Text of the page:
“But this announcement does not offer human rights protection to those who fund their own care. We will continue to press the government to offer the same rights to everyone, regardless of how they pay for their care.”
The two-stage pilot for streamlining complaints – completely separate from the processes set out in the Health and Social Care Bill – called the “Early Adopter” scheme, is no help either. This is to be trialled in six, as yet unannounced, areas starting this April, and focuses on local resolution followed by immediate recourse to the appropriate ombudsman. But it still excludes anyone who self-funds their own social care.
Having heard all this, Age Concern is still deeply concerned that the new super-regulator to be formed under the bill, the Care Quality Commission (amalgamating the roles of the Commission for Social Care Inspection, the Healthcare Commission and the Mental Health Care Commission) has been left bereft of powers to investigate complaints. In fact, says the charity, the situation could be worse under the new regulator than it is now, because currently the Healthcare Commission at least can investigate health-related complaints, but after the new body is formed, that power will be lost.
The Department of Health’s response to the problem is distinctly noncommittal in terms of setting any concrete time-frame for finding a solution that would address self-funders’, Age Concern’s and even Ivan Lewis’s anxieties.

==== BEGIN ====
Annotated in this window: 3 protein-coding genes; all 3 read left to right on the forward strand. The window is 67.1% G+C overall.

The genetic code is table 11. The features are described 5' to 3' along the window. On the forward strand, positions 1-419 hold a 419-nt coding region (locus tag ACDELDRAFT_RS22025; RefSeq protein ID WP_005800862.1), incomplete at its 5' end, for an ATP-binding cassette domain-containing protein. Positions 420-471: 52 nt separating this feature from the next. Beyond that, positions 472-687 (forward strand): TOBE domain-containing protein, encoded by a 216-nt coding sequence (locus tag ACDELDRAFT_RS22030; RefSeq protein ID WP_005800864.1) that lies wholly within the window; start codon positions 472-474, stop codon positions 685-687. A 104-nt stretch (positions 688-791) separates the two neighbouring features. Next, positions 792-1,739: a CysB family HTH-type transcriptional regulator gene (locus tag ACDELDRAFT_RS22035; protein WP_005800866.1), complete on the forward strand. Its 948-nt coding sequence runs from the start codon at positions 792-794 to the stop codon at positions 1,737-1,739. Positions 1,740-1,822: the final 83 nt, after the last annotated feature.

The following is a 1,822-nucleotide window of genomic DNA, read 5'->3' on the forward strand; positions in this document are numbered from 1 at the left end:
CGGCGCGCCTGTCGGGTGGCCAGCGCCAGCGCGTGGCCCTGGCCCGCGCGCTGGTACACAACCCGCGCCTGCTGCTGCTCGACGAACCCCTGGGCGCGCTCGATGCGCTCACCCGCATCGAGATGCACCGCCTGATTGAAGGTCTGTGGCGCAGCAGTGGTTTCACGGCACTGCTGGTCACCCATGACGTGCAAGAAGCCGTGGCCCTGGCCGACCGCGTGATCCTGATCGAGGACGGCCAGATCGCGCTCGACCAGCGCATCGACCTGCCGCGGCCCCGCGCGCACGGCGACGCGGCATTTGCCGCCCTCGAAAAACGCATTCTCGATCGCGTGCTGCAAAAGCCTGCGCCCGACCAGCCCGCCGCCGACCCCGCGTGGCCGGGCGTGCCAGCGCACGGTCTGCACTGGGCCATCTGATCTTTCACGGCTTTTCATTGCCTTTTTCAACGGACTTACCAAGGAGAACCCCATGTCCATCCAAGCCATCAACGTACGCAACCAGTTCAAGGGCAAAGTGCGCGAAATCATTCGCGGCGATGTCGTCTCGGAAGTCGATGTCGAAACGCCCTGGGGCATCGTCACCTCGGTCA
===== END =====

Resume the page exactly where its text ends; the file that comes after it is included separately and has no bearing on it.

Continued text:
A DH statement says: “We recognise that there is an issue about the fairness of these arrangements, and we are considering ways in which some form of independent resolution may be achieved for this group of service users. We are also looking at options for ensuring that local complaints procedures are as closely matched as possible, whether they relate to publicly or privately funded services. It is too early to say whether the timetable for any changes in this area will be the same as for the planned implementation of revised procedures for the NHS and local authorities (planned for 2009). But our ultimate aim is to achieve a set of procedures across health and adult social care that is as coherent as possible.”
So, it seems this group could be waiting for an effective way to complain for a long time yet. No matter how much they’re paying, apparently the customer isn’t always right.
The Early Adopter scheme
This article appeared in the 3 April issue under the headline “You can’t complain”